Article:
Animals Eat Clay

Many cattle ranchers have piles of clay delivered to their farms for their animals to eat. The cattle naturally gravitate to it when they are sick. It is a form of self-medication for the cows.

Intestinal Problems

The Redmond Clay Company started experimenting with clay found in veins deep within the earth, examined the previous research done by the European scientists and did their own studies on the Redmond Clay. To their amazement, it helped people get better from all kinds of ailments including diarrhea, constipation, heartburn, stomachache, acid indigestion, hiatal hernia, acid reflex, diverticulitis, colitis, rotavirus and helicobacter pylori bacteria.

Skin Problems

The clay has been successfully used for external issues like burns, bee stings, wounds, spider bites, acne, athlete’s foot, bruises, arthritis, cuts, diaper rash, eczema, infections, mosquito bites, sores that won’t heal, sprains, twisted ankles and inflammation.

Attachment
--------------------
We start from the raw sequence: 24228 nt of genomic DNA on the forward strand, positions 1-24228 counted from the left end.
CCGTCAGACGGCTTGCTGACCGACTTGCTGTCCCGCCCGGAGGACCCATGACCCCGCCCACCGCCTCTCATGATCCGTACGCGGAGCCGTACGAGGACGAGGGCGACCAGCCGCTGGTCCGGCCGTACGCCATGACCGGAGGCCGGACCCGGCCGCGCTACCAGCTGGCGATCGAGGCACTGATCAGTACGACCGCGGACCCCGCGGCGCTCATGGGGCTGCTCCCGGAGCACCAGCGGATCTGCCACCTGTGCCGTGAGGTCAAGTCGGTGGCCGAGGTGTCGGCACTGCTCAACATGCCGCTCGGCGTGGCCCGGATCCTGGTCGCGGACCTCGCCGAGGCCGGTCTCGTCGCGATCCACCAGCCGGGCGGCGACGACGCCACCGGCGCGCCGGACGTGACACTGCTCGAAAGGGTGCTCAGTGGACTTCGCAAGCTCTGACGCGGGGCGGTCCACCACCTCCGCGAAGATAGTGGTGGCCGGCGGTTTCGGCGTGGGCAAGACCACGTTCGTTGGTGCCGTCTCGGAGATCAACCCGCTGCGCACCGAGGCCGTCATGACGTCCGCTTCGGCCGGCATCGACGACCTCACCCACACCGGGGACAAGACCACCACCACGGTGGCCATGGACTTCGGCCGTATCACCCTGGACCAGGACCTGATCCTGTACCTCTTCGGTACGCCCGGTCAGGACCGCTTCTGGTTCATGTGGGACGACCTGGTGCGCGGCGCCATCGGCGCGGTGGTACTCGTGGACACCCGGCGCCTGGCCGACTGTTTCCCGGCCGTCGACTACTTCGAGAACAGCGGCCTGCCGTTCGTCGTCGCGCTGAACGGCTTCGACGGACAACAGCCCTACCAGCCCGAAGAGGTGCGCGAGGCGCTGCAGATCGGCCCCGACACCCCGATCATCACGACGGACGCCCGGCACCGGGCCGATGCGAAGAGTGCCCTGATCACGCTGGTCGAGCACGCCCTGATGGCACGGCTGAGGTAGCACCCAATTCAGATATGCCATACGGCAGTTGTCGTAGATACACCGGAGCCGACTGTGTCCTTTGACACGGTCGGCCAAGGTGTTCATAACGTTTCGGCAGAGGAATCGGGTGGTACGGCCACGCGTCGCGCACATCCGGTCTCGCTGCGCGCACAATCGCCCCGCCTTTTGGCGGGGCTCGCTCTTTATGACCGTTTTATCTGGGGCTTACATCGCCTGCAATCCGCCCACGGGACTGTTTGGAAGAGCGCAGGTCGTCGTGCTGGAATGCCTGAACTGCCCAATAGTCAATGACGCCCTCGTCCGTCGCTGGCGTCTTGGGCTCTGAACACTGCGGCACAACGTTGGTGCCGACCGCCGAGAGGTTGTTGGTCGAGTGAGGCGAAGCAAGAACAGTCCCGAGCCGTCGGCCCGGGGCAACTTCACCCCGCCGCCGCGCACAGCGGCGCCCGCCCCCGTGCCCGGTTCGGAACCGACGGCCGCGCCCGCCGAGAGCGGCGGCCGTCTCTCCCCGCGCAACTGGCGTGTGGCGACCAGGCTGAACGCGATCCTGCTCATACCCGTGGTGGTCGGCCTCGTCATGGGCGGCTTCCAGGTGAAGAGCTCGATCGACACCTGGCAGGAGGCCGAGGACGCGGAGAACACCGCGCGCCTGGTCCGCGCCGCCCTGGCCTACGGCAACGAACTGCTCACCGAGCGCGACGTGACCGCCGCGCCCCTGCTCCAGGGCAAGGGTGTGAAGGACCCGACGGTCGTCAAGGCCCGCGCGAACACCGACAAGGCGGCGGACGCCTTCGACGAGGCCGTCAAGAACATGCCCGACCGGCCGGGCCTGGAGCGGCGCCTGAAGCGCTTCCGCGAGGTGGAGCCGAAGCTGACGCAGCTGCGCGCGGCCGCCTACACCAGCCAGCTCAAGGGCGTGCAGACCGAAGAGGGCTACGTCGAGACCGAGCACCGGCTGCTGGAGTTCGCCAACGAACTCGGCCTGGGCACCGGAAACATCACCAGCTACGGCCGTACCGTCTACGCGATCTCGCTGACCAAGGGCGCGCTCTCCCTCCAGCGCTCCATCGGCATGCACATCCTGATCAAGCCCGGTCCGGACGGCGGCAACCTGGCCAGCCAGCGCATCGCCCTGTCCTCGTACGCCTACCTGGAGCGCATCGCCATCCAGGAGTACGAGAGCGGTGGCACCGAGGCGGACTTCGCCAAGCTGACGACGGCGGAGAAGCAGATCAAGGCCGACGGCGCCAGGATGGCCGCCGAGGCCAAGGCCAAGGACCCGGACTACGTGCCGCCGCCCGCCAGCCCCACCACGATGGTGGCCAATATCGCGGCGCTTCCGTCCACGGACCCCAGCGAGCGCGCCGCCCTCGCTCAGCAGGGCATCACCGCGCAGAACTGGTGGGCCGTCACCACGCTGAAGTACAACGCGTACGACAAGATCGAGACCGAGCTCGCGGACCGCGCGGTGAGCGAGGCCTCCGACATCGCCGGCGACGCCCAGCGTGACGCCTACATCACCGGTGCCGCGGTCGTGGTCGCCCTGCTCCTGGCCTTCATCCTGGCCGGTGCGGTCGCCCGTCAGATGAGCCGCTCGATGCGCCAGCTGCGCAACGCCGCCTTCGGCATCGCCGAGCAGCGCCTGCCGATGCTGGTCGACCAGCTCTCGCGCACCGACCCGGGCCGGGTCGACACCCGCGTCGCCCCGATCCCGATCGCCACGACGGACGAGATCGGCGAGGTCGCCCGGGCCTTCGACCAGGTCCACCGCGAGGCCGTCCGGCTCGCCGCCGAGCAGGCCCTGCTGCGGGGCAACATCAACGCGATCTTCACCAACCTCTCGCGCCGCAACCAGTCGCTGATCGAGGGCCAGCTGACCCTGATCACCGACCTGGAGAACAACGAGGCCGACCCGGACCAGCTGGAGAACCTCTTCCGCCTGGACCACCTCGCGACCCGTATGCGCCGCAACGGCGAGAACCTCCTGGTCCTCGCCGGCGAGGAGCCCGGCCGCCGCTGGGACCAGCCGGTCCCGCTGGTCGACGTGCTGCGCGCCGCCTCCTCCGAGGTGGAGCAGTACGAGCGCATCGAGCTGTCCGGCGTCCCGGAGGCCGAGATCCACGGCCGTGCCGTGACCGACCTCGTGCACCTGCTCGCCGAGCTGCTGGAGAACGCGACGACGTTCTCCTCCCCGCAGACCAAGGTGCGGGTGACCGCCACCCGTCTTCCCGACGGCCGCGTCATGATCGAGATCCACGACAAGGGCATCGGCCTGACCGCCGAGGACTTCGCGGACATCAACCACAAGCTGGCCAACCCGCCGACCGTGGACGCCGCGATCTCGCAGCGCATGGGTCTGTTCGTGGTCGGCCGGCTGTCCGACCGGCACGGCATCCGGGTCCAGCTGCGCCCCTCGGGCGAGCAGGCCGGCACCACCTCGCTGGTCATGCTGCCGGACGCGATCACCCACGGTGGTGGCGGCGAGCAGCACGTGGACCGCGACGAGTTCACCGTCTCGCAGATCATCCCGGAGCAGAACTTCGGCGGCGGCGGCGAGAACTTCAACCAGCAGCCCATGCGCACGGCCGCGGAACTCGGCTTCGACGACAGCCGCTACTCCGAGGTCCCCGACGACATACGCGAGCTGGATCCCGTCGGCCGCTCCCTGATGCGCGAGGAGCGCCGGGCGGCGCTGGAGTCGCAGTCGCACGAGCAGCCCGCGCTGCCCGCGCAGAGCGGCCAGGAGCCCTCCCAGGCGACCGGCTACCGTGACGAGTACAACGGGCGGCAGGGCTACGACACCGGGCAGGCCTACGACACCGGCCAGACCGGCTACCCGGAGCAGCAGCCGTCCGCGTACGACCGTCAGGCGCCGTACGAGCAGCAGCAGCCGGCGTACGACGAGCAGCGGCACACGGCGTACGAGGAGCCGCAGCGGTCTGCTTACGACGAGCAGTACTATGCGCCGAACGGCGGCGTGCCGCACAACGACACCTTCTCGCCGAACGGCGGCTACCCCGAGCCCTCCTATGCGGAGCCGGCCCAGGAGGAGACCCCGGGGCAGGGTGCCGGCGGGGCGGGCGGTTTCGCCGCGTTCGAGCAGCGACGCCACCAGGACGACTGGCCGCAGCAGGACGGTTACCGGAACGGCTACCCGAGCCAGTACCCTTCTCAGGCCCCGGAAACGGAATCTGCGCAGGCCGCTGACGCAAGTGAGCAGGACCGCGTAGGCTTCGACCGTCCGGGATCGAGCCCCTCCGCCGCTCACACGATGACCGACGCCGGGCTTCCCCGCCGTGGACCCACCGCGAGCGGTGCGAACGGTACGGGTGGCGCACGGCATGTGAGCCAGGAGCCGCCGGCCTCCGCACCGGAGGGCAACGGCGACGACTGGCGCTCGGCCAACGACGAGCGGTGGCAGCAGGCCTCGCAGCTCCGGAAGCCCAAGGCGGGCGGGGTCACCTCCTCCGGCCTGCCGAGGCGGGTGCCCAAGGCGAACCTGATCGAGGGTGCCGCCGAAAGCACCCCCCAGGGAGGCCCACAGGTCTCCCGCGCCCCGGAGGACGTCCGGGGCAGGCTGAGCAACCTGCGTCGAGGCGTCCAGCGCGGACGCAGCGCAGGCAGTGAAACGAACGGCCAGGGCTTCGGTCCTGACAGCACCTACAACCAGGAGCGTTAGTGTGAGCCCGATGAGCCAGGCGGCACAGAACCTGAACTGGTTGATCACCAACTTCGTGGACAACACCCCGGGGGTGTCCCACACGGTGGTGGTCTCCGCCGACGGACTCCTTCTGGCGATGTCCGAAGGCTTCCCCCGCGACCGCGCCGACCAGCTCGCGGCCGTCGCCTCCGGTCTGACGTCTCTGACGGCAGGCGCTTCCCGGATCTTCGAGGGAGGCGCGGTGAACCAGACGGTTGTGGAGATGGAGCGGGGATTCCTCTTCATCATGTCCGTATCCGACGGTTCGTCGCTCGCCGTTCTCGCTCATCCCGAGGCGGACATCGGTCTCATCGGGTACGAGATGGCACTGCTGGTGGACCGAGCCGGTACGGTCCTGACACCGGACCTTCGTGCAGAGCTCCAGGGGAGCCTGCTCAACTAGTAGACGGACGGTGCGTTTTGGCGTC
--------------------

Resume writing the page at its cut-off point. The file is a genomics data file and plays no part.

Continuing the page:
Burns And Bruises

I use Redmond Clay for any burn. It takes the pain away instantly and heals the blister quickly. One example: After my daughter-in-law burned herself with a curling iron, I made some mud, put it on the burn and bandaged it. The burn was better the next day. It works for all burns, sunburns, cuts and bruises.

My husband, a contractor, had an accident in which he mashed his thumb. The digit turned black and blue and was throbbing with pain. I put the clay on his thumb and had him wear a latex glove over it. The next day, his thumb was fine, and the bruising was gone.

Diaper Rash

To use it for diaper rash, just sprinkle the dry clay powder on the baby’s bottom. It seems to clear up diaper rash very quickly.

Clay Baths

Some people take clay baths. To do so, sprinkle about one-half cup of dry clay powder in the bathwater, mix it up and soak in it for 30 minutes or more. It helps detoxify the body, drawing out toxins and infections from the skin.


For a footbath, simply put three tablespoons of clay in a pan of water and soak your feet in it for 30 minutes. It draws toxins from the feet and detoxifies the body.